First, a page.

For all three different methods, this protocol recommends using a lower volume of media and a higher volume of basement membrane for the resuspension process because the domes will last longer in culture. A dome is formed with a 1:4 ratio of media and basement membrane. Of note, this method increases the formation of bubbles while pipetting the cell suspension up and down since the added volume of media does not circumvent the viscosity of the basement membrane. Therefore, it is recommended to set up 1.5 mL tubes such that there is one cell pellet per each dome instead of having one cell pellet for several domes in one 1.5 mL tube. In doing so, the formation of bubbles in one tube for one dome will not serially affect other domes. If the duration of the culture condition has been previously optimized and is known to be short (up to a month), the basement membrane can be diluted more to circumvent the viscosity issue of the basement membrane. A cell pellet resuspension for several wells can be prepared in one tube, utilizing a higher volume of media to the desired volume of basement membrane to minimize cell loss and variability.

To minimize bubble formation during the pipetting process, pipette a lower volume than the actual volume of the cells, media and basement membrane mixture. For example, for a dome within 24 well plates, 40 µL of basement membrane and up to 10 µL of adDMEM complete media are mixed with the cell pellet. In this case, the pipette can be set to handle a volume of 40 µL instead of 50 µL while pipetting up and down in order to minimize bubble formation. For this second method, the cell pellet resuspension for several wells can be prepared in one tube to minimize cell loss and variability. The liquid status of commercially available basement membrane is often variable. Therefore, new batches of basement membrane need to be tested for the doming process. If the basement membrane is more viscous than usual, then up to additional 10 µL of adDMEM complete media (details written in step 1) can be added to dilute the mixture of cell pellet and basement membrane.

Here, we present a protocol to establish, image and process cultured 3D organoid with detailed tips for successful completion of the desired procedures. Culture media for 3D organoids introduced in our manuscript is specifically for prostate-derived cells. However, other details described in our protocol are applicable to different types of tumor tissues and metastatic sites.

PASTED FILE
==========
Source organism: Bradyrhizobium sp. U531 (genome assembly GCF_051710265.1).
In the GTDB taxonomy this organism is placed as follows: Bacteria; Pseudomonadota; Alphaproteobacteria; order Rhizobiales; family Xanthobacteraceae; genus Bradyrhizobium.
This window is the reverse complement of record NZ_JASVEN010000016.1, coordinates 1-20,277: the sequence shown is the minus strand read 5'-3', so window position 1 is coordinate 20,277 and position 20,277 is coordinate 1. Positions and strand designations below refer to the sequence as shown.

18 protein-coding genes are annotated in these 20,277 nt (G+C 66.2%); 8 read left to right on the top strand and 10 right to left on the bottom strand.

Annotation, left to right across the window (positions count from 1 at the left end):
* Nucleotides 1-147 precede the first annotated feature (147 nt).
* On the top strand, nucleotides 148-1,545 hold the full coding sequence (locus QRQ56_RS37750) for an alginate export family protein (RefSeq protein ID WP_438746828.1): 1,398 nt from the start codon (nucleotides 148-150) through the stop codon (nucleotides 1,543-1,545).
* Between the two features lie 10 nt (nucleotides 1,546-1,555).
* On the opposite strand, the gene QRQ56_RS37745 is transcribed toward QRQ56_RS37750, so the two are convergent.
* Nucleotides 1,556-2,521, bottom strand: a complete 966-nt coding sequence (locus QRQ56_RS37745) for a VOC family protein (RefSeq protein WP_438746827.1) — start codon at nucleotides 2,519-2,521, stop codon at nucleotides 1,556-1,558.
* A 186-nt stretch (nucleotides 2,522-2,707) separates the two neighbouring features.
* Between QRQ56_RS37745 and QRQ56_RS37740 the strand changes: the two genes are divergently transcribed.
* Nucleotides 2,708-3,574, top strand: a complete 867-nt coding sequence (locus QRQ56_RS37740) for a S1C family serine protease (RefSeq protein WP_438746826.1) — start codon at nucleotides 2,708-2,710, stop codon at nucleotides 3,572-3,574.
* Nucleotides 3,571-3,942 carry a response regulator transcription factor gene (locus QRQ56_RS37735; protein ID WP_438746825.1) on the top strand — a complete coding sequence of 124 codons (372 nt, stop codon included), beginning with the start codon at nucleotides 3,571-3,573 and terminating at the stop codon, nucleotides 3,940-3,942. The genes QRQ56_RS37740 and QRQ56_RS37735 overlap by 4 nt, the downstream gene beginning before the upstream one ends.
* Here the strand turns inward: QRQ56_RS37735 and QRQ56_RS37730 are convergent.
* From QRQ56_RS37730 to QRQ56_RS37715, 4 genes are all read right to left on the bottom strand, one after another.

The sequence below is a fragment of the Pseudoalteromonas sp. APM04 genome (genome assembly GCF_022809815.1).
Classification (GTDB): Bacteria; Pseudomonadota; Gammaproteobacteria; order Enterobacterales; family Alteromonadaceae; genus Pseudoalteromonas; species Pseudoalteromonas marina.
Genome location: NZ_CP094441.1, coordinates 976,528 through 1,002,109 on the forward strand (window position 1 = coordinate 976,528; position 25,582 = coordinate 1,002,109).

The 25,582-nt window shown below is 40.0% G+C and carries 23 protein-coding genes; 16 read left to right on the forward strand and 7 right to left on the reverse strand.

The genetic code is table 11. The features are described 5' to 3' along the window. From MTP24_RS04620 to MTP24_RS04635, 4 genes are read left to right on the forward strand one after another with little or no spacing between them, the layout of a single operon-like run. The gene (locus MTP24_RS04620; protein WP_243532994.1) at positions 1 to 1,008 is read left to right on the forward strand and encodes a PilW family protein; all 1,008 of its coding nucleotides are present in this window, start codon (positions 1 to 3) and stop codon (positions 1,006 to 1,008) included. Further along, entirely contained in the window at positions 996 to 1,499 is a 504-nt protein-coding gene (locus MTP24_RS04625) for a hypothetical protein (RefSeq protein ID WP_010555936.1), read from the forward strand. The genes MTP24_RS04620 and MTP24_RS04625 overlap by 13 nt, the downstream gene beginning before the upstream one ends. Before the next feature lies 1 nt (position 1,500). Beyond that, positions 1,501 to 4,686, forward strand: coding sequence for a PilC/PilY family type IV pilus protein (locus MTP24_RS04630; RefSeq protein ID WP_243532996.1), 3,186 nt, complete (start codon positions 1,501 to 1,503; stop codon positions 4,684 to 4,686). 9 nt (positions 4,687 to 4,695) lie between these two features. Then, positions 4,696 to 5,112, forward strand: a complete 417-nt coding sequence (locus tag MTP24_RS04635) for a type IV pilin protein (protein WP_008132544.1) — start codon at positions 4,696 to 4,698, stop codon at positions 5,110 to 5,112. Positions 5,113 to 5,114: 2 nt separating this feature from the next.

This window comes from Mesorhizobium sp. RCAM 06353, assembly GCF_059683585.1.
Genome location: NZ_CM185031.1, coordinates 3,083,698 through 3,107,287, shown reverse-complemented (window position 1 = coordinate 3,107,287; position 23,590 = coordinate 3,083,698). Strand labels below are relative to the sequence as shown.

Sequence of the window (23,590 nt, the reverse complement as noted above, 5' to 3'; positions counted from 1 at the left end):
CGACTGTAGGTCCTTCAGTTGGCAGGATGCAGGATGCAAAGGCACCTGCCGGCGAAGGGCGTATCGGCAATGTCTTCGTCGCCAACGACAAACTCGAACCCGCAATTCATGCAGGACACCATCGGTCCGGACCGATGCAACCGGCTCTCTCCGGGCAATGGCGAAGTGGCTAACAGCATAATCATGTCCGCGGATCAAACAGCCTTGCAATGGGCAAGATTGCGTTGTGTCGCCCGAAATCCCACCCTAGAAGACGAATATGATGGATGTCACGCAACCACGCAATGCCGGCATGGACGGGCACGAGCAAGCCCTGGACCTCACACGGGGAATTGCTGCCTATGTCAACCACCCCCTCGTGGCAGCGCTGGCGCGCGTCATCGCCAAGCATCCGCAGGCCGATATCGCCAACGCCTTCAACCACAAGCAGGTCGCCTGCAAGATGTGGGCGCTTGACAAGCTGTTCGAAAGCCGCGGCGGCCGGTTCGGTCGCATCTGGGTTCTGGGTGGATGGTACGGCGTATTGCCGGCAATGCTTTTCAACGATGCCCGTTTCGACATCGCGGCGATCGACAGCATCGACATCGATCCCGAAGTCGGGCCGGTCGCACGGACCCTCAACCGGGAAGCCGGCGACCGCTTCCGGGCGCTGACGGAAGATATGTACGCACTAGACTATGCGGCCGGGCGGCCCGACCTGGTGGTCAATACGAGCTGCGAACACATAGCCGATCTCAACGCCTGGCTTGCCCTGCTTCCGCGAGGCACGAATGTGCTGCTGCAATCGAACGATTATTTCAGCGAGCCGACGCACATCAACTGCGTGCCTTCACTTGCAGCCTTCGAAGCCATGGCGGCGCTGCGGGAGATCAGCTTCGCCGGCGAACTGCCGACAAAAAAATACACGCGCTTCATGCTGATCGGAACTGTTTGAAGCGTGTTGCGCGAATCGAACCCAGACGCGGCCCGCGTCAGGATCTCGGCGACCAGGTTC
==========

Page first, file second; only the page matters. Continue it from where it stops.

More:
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Disclosures

Sanghee Lee and Christina A.M. Jamieson are the guest editors of JoVE Methods Collection.

Acknowledgments

This study was supported by the Leo and Anne Albert Charitable Foundation and JM Foundation. We thank the University of California San Diego Moores Cancer Center members, Dr. Jing Yang and Dr. Kay T. Yeung for allowing us the use of their microtome and Randall French, Department of Surgery for technical expertise.

Materials

Name Company Catalog Number Comments
1 mL Pipettman Gilson F123602
1 mL Syringe BD Syringe 329654
1.5 mL tube Spectrum Lab Products 941-11326-ATP083
25G Needle BD PrecisionGlide Needle 305122
4% Paraformaldehyde (PFA) Alfa Aesar J61899
70% Ethanol (EtOH) VWR BDH1164-4LP
A83-01 Tocris Bioscience 2939
Accumax Innovative Cell Technologies, Inc. AM105
adDMEM Life Technologies 12634010
Agarose Lonza 50000
Antibody -for Cytokeratin 5 Biolegend 905901
Antibody for Cytokeratin 8 Biolegend 904801
B27 Life Technologies 17504044
Bioluminescence imaging system, IVIS 200 Perkin Elmer Inc IVIS 200
Cell Culture Plate - 24 well Costar 3524
Cell Culture Plate - 48 well Costar 3548
Cell Culture Plate - 6 well Costar 3516
Cell Dissociation Solution, Accumax Innovative Cell Technologies, Inc. AM105
Cell Recovery Solution Corning 354253
Cell Scraper Sarstedt 83.180
Cell Strainer Falcon (Corning) 352350
CO2 incubator Fisher Scientific 3546
DAPI Vector Vectashield H-1200
DHT Sigma-Aldrich D-073-1ML
dPBS Corning/Cellgro 21-031-CV
EGF PeproTech AF-100-15
FBS Gemini Bio-Products 100-106
FGF10 PeproTech 100-26
FGF2 PeproTech 100-18B
Forceps Denville Scientific S728696
Glutamax Gibco 35050-061
HEPES Gibco 15630-080
LS Columns Miltenyi 130-0420401
Magnetic Column Seperator: QuadroMACS Separator Miltenyi 130-090-976
Marker VWR 52877-355
Matrigel (Growth Factor Reduced) Mediatech Inc. (Corning) 356231
Matrigel (High Concentration) BD (Fisher Scientific) CB354248
Microscope Imaging Software, Keyence BZ-X800 (newest software) BZ-X700 (old software)
Microscope, Keyence BZ-X700 (model 2016-2017)/BZ-X710 (model 2018-2019)
Mouse Cell Depletion Kit Miltenyi 130-104-694
N-Acetylcysteine Sigma-Aldrich A9165-5G
Nicotinamide Sigma-Aldrich N0636-100G
Noggin PeproTech 120-10C
OCT Compound Tissue-Tek 4583
Parafilm American National Can N/A
Pen-Strep Mediatech Inc. (Corning) 30-002-CI-1
Pipette tipes for 1 mL (Blue Tips) Fisherbrand Redi-Tip 21-197-85
Plunger (from 3 mL syringe) BD Syringe 309657
Prostaglandin E2 Tocris Bioscience 2296
R-Spondin 1 Trevigen 3710-001-01
SB2021190 Sigma-Aldrich S7076-25MG
Small Table Top Centrifuge ThermoFisher Scientific 75002426
Water Bath Fisher Sci 2320
Y-27632 Dihydrochloride Abmole Bioscience M1817

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References